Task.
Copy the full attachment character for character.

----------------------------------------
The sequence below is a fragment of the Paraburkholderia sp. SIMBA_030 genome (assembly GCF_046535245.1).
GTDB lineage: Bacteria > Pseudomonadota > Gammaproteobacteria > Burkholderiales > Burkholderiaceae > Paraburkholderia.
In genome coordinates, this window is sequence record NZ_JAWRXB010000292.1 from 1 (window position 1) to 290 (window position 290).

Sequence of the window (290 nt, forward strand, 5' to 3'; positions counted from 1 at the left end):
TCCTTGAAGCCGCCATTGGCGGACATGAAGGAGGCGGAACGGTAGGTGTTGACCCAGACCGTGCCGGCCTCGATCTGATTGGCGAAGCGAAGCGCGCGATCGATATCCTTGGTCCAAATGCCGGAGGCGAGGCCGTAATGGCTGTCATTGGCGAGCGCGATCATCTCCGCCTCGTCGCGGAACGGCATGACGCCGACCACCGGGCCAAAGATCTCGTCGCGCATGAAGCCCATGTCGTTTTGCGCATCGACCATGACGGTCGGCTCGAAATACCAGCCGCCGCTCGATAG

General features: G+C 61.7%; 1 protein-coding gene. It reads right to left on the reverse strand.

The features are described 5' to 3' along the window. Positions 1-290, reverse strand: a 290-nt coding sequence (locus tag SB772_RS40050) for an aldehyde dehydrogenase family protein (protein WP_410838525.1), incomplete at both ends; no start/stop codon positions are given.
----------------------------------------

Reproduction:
The sequence below is a fragment of the Paraburkholderia sp. SIMBA_030 genome (assembly GCF_046535245.1).
GTDB lineage: Bacteria > Pseudomonadota > Gammaproteobacteria > Burkholderiales > Burkholderiaceae > Paraburkholderia.
In genome coordinates, this window is sequence record NZ_JAWRXB010000292.1 from 1 (window position 1) to 290 (window position 290).

Sequence of the window (290 nt, forward strand, 5' to 3'; positions counted from 1 at the left end):
TCCTTGAAGCCGCCATTGGCGGACATGAAGGAGGCGGAACGGTAGGTGTTGACCCAGACCGTGCCGGCCTCGATCTGATTGGCGAAGCGAAGCGCGCGATCGATATCCTTGGTCCAAATGCCGGAGGCGAGGCCGTAATGGCTGTCATTGGCGAGCGCGATCATCTCCGCCTCGTCGCGGAACGGCATGACGCCGACCACCGGGCCAAAGATCTCGTCGCGCATGAAGCCCATGTCGTTTTGCGCATCGACCATGACGGTCGGCTCGAAATACCAGCCGCCGCTCGATAG

General features: G+C 61.7%; 1 protein-coding gene. It reads right to left on the reverse strand.

The features are described 5' to 3' along the window. Positions 1-290, reverse strand: a 290-nt coding sequence (locus tag SB772_RS40050) for an aldehyde dehydrogenase family protein (protein WP_410838525.1), incomplete at both ends; no start/stop codon positions are given.